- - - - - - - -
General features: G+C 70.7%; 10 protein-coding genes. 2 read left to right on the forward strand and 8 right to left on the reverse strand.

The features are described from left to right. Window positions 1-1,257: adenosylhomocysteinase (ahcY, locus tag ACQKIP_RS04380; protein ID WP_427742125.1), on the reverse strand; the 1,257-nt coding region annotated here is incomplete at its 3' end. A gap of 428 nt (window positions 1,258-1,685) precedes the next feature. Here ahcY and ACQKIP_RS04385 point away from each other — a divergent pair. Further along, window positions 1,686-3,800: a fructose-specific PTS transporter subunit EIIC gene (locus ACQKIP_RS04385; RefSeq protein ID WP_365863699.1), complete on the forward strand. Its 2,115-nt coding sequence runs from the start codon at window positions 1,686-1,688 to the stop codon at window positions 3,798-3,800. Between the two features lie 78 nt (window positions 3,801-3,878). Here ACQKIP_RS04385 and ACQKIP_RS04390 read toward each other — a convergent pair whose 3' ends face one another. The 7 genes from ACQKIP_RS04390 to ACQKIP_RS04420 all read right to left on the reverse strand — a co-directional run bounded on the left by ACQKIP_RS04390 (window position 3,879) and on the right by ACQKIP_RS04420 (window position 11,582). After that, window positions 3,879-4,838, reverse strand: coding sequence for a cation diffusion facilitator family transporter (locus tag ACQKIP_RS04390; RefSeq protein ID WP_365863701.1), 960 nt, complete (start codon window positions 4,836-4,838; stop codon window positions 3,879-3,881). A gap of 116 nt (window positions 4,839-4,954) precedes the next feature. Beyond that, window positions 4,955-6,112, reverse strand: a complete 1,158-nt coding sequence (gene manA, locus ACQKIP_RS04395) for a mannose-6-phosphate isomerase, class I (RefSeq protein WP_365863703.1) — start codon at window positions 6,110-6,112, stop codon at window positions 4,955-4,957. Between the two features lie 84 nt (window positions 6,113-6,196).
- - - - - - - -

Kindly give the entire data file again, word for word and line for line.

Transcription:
General features: G+C 70.7%; 10 protein-coding genes. 2 read left to right on the forward strand and 8 right to left on the reverse strand.

The features are described from left to right. Window positions 1-1,257: adenosylhomocysteinase (ahcY, locus tag ACQKIP_RS04380; protein ID WP_427742125.1), on the reverse strand; the 1,257-nt coding region annotated here is incomplete at its 3' end. A gap of 428 nt (window positions 1,258-1,685) precedes the next feature. Here ahcY and ACQKIP_RS04385 point away from each other — a divergent pair. Further along, window positions 1,686-3,800: a fructose-specific PTS transporter subunit EIIC gene (locus ACQKIP_RS04385; RefSeq protein ID WP_365863699.1), complete on the forward strand. Its 2,115-nt coding sequence runs from the start codon at window positions 1,686-1,688 to the stop codon at window positions 3,798-3,800. Between the two features lie 78 nt (window positions 3,801-3,878). Here ACQKIP_RS04385 and ACQKIP_RS04390 read toward each other — a convergent pair whose 3' ends face one another. The 7 genes from ACQKIP_RS04390 to ACQKIP_RS04420 all read right to left on the reverse strand — a co-directional run bounded on the left by ACQKIP_RS04390 (window position 3,879) and on the right by ACQKIP_RS04420 (window position 11,582). After that, window positions 3,879-4,838, reverse strand: coding sequence for a cation diffusion facilitator family transporter (locus tag ACQKIP_RS04390; RefSeq protein ID WP_365863701.1), 960 nt, complete (start codon window positions 4,836-4,838; stop codon window positions 3,879-3,881). A gap of 116 nt (window positions 4,839-4,954) precedes the next feature. Beyond that, window positions 4,955-6,112, reverse strand: a complete 1,158-nt coding sequence (gene manA, locus ACQKIP_RS04395) for a mannose-6-phosphate isomerase, class I (RefSeq protein WP_365863703.1) — start codon at window positions 6,110-6,112, stop codon at window positions 4,955-4,957. Between the two features lie 84 nt (window positions 6,113-6,196).